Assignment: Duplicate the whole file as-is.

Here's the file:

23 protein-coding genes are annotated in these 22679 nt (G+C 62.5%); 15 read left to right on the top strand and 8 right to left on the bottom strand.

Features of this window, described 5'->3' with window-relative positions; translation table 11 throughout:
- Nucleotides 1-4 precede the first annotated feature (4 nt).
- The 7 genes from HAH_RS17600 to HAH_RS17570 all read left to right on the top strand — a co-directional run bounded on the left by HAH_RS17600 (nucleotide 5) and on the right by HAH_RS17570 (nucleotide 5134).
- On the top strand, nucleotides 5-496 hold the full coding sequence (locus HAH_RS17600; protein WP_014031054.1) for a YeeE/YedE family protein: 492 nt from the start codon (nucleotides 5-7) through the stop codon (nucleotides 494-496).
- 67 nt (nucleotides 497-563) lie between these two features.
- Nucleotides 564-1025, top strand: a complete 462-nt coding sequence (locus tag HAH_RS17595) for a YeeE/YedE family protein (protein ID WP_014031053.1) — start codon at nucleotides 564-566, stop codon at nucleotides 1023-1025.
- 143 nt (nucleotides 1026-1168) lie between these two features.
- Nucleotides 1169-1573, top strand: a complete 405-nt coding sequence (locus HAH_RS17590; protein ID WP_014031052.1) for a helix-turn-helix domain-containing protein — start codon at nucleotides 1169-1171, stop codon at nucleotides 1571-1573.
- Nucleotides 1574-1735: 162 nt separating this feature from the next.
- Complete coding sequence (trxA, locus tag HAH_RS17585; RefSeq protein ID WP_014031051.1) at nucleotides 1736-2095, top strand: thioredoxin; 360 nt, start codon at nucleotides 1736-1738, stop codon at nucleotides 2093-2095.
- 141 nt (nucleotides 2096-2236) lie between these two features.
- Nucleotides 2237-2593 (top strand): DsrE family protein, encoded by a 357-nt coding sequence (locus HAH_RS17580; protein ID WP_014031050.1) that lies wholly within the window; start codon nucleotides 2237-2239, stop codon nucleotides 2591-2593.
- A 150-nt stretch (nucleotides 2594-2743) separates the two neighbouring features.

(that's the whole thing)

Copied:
23 protein-coding genes are annotated in these 22679 nt (G+C 62.5%); 15 read left to right on the top strand and 8 right to left on the bottom strand.

Features of this window, described 5'->3' with window-relative positions; translation table 11 throughout:
- Nucleotides 1-4 precede the first annotated feature (4 nt).
- The 7 genes from HAH_RS17600 to HAH_RS17570 all read left to right on the top strand — a co-directional run bounded on the left by HAH_RS17600 (nucleotide 5) and on the right by HAH_RS17570 (nucleotide 5134).
- On the top strand, nucleotides 5-496 hold the full coding sequence (locus HAH_RS17600; protein WP_014031054.1) for a YeeE/YedE family protein: 492 nt from the start codon (nucleotides 5-7) through the stop codon (nucleotides 494-496).
- 67 nt (nucleotides 497-563) lie between these two features.
- Nucleotides 564-1025, top strand: a complete 462-nt coding sequence (locus tag HAH_RS17595) for a YeeE/YedE family protein (protein ID WP_014031053.1) — start codon at nucleotides 564-566, stop codon at nucleotides 1023-1025.
- 143 nt (nucleotides 1026-1168) lie between these two features.
- Nucleotides 1169-1573, top strand: a complete 405-nt coding sequence (locus HAH_RS17590; protein ID WP_014031052.1) for a helix-turn-helix domain-containing protein — start codon at nucleotides 1169-1171, stop codon at nucleotides 1571-1573.
- Nucleotides 1574-1735: 162 nt separating this feature from the next.
- Complete coding sequence (trxA, locus tag HAH_RS17585; RefSeq protein ID WP_014031051.1) at nucleotides 1736-2095, top strand: thioredoxin; 360 nt, start codon at nucleotides 1736-1738, stop codon at nucleotides 2093-2095.
- 141 nt (nucleotides 2096-2236) lie between these two features.
- Nucleotides 2237-2593 (top strand): DsrE family protein, encoded by a 357-nt coding sequence (locus HAH_RS17580; protein ID WP_014031050.1) that lies wholly within the window; start codon nucleotides 2237-2239, stop codon nucleotides 2591-2593.
- A 150-nt stretch (nucleotides 2594-2743) separates the two neighbouring features.